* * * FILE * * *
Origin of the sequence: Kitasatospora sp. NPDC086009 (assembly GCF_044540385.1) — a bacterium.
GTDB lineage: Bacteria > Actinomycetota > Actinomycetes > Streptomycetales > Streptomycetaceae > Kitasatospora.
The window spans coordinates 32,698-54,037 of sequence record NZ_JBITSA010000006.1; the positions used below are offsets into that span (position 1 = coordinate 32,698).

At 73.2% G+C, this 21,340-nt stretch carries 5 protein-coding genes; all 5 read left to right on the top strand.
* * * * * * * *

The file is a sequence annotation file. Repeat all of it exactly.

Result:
Origin of the sequence: Kitasatospora sp. NPDC086009 (assembly GCF_044540385.1) — a bacterium.
GTDB lineage: Bacteria > Actinomycetota > Actinomycetes > Streptomycetales > Streptomycetaceae > Kitasatospora.
The window spans coordinates 32,698-54,037 of sequence record NZ_JBITSA010000006.1; the positions used below are offsets into that span (position 1 = coordinate 32,698).

At 73.2% G+C, this 21,340-nt stretch carries 5 protein-coding genes; all 5 read left to right on the top strand.